Pacific Investment Management Co.’s Bill Gross said the Federal Reserve is unlikely to raise interest rates for two to three years as it seeks to keep the economy from slipping back into recession.
Treasury two-year note yields dropped below 0.50 percent for the first time today after the Labor Department said the economy lost more jobs in July than economists forecast. The difference in yields between 2- and 10-year notes is 2.33 percentage points, more than double the average of 1.11 percent for the so-called yield curve over the past 20 years. The spread reached a record 2.94 percent on Feb. 18.
More reason to reach for yield despite the Federal deficit. The fact that "everyone knows" that buying long Treasuries is a dangerous investment is a positive for said trade/investment. Just like "everyone knew" that it was a New Era in investing in the late '90s and for homebuilding stocks 5 years ago.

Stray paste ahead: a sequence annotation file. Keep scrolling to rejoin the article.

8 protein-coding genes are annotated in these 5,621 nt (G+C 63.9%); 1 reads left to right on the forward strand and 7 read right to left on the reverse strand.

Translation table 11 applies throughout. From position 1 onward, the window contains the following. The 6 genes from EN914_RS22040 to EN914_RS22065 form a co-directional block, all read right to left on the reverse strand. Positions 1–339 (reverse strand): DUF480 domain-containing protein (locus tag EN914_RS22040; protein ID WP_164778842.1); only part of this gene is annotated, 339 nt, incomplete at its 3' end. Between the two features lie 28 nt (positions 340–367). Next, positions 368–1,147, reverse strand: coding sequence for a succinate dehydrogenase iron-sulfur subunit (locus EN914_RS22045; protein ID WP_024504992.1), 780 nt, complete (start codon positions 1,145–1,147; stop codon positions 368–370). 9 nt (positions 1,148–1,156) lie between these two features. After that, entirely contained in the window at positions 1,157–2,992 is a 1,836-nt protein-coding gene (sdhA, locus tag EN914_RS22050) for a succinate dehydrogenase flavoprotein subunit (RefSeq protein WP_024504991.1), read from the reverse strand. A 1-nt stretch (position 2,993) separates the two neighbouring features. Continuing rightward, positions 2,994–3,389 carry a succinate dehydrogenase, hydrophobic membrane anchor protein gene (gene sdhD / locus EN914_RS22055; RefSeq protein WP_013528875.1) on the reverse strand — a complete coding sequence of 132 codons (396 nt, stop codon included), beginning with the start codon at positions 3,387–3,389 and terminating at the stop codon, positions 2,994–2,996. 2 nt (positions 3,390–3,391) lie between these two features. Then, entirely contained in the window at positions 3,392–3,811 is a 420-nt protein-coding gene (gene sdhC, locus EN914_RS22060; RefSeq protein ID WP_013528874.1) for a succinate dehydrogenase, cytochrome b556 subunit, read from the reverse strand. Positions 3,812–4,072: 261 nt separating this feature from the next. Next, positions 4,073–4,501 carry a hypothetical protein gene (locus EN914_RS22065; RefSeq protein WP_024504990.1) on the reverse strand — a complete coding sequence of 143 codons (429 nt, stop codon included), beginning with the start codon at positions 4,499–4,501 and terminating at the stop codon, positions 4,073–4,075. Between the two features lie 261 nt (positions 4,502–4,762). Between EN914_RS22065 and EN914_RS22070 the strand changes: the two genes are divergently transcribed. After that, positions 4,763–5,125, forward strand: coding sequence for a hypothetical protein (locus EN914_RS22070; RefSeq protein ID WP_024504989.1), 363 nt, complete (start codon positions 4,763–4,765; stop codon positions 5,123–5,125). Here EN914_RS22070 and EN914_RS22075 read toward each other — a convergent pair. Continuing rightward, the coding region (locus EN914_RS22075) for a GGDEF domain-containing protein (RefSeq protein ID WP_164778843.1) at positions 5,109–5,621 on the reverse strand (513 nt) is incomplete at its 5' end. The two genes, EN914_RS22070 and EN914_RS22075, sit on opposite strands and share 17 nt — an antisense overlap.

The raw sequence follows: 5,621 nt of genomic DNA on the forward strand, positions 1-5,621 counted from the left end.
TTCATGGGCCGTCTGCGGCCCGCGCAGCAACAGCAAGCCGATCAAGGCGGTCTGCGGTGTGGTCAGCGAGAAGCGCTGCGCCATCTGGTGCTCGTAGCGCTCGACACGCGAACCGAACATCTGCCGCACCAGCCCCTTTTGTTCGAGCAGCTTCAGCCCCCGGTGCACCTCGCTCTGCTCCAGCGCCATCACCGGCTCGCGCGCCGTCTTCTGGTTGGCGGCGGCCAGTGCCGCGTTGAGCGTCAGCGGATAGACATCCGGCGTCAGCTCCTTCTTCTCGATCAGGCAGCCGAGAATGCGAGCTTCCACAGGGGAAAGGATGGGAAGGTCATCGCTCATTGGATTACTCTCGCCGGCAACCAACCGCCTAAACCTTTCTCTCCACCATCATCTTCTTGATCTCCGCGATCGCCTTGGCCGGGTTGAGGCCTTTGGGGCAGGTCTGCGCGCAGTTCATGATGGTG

Who knows, but in Japan, the 30 year Govvie yields 1.74%. So 3-3.5% in the country that continues a form of military occupation of Japan is certainly possible.
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